Perry Batchelor stood in the gutter with old candy wrappers and cigarette butts.
"Hollywood used to be a glamorous place," said Batchelor, 18, as he bent to shovel trash into a plastic bag. "It needs to be cleaned up. This is gunk. You have to start with gunk."
And so he joined an army of volunteers last weekend to launch a three-week assault on the streets of Hollywood. Armed with brooms, shovels and paintbrushes, workers moved from block to block sweeping gutters and sidewalks, bagging trash and covering over graffiti.
The cleanup, dubbed "Give Hollywood a Birthday Bath," may seem a puny effort when contrasted with the city's $922-million project to redevelop Hollywood. But Councilman Michael Woo, who organized the effort to get people to "put some elbow grease into their commitment to Hollywood," was able to draw about 100 volunteers Saturday from neighborhoods, businesses and community groups in the area. The work crews will return Sunday and Oct. 10.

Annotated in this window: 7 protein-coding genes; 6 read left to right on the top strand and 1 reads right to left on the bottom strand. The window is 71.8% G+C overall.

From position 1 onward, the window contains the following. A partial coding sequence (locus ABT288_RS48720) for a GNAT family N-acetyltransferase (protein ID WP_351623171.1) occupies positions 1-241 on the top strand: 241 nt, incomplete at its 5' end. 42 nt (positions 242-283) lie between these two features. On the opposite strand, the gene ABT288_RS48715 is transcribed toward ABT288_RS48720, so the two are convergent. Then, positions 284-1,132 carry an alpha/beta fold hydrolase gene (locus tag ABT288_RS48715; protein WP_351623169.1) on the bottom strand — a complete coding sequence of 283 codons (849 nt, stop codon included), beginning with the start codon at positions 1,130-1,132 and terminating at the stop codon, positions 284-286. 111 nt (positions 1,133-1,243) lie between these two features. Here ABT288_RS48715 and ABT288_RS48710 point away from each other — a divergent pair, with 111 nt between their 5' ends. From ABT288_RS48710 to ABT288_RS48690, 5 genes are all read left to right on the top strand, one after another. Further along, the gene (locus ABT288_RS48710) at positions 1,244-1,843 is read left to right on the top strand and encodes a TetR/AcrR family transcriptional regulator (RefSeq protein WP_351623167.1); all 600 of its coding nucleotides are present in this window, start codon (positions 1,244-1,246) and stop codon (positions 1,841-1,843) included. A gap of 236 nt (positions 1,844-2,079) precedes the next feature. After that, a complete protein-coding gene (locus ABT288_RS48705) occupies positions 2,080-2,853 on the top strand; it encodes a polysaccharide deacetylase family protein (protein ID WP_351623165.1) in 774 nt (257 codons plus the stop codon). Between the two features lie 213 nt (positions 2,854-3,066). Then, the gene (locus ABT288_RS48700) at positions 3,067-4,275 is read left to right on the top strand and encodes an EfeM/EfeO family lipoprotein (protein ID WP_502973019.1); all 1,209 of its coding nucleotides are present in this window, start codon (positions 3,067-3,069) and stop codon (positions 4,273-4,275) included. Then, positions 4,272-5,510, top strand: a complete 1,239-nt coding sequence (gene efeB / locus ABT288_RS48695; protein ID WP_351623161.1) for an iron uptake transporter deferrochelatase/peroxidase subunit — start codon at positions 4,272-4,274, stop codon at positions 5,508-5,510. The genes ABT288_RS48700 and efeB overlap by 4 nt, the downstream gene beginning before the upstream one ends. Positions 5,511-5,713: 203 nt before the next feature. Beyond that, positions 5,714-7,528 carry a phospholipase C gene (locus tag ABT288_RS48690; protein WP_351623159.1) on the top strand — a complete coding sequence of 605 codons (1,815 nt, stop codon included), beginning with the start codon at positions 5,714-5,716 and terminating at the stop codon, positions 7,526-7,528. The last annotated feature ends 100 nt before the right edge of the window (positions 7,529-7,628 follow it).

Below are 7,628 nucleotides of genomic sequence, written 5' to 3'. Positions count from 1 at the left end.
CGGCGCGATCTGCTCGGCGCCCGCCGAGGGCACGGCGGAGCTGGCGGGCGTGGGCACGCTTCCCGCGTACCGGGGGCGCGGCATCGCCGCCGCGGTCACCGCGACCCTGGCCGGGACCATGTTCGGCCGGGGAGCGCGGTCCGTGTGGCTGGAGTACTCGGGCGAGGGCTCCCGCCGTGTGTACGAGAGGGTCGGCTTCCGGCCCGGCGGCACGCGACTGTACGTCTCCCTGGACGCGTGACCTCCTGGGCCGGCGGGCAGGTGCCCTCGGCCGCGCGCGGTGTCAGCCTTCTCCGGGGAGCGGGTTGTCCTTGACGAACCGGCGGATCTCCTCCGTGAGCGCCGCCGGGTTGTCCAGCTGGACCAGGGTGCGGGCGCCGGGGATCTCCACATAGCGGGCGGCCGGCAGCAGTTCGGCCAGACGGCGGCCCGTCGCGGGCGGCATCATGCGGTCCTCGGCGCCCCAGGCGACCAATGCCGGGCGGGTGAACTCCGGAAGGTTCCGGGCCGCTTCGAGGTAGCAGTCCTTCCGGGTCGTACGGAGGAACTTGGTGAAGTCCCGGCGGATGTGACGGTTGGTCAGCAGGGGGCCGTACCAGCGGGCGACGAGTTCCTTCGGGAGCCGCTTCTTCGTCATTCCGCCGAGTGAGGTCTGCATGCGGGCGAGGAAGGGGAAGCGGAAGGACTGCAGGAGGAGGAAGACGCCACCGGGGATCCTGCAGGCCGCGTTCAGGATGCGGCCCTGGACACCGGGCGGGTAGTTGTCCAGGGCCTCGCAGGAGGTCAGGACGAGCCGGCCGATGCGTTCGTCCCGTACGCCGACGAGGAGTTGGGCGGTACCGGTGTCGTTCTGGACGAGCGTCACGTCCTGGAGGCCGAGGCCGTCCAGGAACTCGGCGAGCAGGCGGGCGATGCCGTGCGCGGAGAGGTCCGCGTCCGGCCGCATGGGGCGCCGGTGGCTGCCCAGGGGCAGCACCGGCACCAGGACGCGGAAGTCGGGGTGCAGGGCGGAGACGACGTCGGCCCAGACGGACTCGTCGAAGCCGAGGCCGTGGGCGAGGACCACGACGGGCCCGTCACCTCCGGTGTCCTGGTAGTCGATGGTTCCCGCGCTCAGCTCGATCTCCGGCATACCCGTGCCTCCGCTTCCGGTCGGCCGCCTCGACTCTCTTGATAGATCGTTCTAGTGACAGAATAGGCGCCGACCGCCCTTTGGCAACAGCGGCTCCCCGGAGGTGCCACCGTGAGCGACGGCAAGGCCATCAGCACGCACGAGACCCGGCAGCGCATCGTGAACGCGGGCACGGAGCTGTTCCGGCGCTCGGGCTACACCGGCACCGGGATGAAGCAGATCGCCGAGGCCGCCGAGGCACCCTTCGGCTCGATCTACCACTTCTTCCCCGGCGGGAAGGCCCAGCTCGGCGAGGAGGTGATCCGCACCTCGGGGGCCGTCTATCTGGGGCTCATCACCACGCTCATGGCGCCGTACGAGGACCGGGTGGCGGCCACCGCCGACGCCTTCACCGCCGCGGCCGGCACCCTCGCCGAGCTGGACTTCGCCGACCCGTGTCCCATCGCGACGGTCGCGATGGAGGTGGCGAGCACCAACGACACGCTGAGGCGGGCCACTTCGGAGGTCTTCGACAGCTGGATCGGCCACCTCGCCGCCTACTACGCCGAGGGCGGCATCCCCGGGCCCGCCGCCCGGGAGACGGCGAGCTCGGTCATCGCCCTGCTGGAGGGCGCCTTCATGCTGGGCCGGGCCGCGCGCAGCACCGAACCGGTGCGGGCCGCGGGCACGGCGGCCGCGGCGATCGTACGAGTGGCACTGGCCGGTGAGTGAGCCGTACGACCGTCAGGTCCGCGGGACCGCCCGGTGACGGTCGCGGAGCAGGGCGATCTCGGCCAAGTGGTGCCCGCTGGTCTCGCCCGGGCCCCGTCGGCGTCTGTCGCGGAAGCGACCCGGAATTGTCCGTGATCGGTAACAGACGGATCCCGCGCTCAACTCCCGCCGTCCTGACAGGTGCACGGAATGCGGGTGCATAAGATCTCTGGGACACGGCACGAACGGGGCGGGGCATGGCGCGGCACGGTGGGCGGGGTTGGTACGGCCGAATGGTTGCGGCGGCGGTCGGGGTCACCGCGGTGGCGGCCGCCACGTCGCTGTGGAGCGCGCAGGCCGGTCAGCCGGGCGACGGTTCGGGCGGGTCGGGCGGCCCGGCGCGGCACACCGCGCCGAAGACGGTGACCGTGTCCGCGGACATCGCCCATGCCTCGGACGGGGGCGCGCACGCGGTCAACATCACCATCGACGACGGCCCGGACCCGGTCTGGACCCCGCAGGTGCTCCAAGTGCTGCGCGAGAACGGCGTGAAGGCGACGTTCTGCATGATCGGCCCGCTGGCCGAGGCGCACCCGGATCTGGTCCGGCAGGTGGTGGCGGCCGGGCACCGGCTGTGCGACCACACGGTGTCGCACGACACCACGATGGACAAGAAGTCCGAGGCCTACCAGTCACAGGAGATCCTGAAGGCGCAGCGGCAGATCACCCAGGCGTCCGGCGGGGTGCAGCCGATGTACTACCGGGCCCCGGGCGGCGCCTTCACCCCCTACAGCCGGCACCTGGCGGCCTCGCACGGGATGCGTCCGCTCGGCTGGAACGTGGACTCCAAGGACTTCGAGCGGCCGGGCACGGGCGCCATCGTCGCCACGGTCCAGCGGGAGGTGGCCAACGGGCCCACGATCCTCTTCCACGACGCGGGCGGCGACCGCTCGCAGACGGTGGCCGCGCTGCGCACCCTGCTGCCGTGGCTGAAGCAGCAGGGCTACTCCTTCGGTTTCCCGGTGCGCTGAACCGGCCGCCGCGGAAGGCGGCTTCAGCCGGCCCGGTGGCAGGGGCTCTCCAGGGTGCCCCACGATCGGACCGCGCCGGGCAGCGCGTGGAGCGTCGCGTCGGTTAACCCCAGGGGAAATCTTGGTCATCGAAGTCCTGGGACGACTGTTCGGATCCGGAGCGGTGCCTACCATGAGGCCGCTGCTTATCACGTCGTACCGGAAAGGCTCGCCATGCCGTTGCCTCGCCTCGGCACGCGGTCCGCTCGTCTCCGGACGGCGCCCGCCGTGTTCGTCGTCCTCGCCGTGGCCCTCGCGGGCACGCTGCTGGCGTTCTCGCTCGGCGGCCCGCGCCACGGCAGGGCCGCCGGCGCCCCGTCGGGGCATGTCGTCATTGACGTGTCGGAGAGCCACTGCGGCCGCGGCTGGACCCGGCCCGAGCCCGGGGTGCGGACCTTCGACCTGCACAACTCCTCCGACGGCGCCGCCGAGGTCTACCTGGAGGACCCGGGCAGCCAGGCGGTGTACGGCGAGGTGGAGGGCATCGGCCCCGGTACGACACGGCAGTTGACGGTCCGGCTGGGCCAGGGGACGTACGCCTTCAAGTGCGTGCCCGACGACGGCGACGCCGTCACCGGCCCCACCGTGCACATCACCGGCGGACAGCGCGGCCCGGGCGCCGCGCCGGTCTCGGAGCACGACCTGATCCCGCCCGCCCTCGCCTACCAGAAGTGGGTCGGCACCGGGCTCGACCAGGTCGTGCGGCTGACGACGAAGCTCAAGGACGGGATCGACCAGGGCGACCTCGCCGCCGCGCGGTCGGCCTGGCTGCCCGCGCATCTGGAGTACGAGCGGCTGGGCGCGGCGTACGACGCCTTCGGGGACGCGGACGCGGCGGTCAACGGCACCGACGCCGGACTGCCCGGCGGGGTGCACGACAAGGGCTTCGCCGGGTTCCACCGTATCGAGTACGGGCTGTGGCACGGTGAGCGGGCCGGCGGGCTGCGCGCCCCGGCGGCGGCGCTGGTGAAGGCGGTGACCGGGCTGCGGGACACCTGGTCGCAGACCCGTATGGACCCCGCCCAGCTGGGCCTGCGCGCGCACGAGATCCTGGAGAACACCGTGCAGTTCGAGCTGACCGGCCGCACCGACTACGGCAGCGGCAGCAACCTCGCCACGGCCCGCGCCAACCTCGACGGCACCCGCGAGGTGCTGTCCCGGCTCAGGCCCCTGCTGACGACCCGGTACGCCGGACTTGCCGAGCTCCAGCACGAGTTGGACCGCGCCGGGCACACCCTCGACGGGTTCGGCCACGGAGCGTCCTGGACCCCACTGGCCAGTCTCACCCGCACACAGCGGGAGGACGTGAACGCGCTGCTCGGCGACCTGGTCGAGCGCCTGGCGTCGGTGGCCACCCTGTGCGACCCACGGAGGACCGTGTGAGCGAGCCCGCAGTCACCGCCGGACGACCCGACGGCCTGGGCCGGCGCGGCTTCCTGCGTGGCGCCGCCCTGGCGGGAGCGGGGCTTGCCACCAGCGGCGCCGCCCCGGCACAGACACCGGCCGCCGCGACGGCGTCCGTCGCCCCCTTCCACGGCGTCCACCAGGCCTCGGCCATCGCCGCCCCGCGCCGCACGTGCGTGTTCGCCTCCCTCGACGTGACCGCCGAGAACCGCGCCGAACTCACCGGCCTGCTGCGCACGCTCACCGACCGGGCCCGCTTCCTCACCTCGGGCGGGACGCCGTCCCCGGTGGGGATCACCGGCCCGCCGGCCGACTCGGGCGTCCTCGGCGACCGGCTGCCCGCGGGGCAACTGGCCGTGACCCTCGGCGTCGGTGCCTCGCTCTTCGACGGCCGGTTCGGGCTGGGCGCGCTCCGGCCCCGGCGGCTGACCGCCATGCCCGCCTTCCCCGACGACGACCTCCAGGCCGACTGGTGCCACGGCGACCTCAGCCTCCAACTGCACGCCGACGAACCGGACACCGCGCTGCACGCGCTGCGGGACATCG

Teen Canteen, a home for the homeless and runaways, sent Batchelor and other youths to prowl the streets below the Hollywood Hills. The Tree People, a nonprofit organization based in the Santa Monica Mountains, tended to greenery along the avenues south of Hollywood Boulevard.
"There is lots of garbage around here, but a lot of the trees are pretty good," said Mary Greenstein. "We're just pruning branches and trimming sucker growth."
At the Bob Hope Hollywood USO, servicemen on leave spent part of their Saturday painting over graffiti.
"Since we're military, we hate to see what they've done" to Hollywood, said Joan Jones, executive director at the USO, a freshly painted building that would pass any military inspection, unlike some of the neighboring, decaying storefronts.
The City of Los Angeles provided paint and brushes. It also sent a street sweeper and dump truck to assist volunteers.
Two Hollywood hardware stores donated the brooms and shovels. A local restaurant served coffee to workers and a doughnut shop sent over several dozen of its products, glazed and chocolate.
Of course, you can't so much as lift a shovel in Hollywood without someone filming it. So, television news crews were on hand as Woo and Hollywood's honorary mayor, Johnny Grant, swept the sidewalk.
Up the street, Johnny Pompa and his 12-year-old brother, Daniel, sat on the curb listening to a transistor radio.
"People from all over the country come here. They come to take pictures of Hollywood and it's filthy and dirty," Pompa, 22, said. "This place needs a lot of cleaning."